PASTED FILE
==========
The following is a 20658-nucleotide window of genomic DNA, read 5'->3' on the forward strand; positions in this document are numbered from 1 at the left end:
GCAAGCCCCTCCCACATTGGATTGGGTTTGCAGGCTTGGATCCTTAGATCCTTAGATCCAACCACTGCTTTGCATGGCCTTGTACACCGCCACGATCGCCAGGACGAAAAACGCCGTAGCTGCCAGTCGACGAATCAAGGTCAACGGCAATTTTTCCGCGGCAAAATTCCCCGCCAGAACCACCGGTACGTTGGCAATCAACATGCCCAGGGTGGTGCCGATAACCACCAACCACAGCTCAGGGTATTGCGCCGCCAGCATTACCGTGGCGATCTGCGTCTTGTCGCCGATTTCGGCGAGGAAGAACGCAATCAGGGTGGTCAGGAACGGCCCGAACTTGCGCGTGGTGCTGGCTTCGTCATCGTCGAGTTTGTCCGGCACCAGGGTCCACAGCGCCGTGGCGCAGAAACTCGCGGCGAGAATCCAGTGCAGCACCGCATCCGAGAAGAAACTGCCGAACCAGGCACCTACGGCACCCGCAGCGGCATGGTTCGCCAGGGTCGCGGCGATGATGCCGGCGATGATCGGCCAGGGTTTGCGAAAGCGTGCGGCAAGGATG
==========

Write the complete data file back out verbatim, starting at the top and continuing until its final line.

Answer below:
The following is a 20658-nucleotide window of genomic DNA, read 5'->3' on the forward strand; positions in this document are numbered from 1 at the left end:
GCAAGCCCCTCCCACATTGGATTGGGTTTGCAGGCTTGGATCCTTAGATCCTTAGATCCAACCACTGCTTTGCATGGCCTTGTACACCGCCACGATCGCCAGGACGAAAAACGCCGTAGCTGCCAGTCGACGAATCAAGGTCAACGGCAATTTTTCCGCGGCAAAATTCCCCGCCAGAACCACCGGTACGTTGGCAATCAACATGCCCAGGGTGGTGCCGATAACCACCAACCACAGCTCAGGGTATTGCGCCGCCAGCATTACCGTGGCGATCTGCGTCTTGTCGCCGATTTCGGCGAGGAAGAACGCAATCAGGGTGGTCAGGAACGGCCCGAACTTGCGCGTGGTGCTGGCTTCGTCATCGTCGAGTTTGTCCGGCACCAGGGTCCACAGCGCCGTGGCGCAGAAACTCGCGGCGAGAATCCAGTGCAGCACCGCATCCGAGAAGAAACTGCCGAACCAGGCACCTACGGCACCCGCAGCGGCATGGTTCGCCAGGGTCGCGGCGATGATGCCGGCGATGATCGGCCAGGGTTTGCGAAAGCGTGCGGCAAGGATG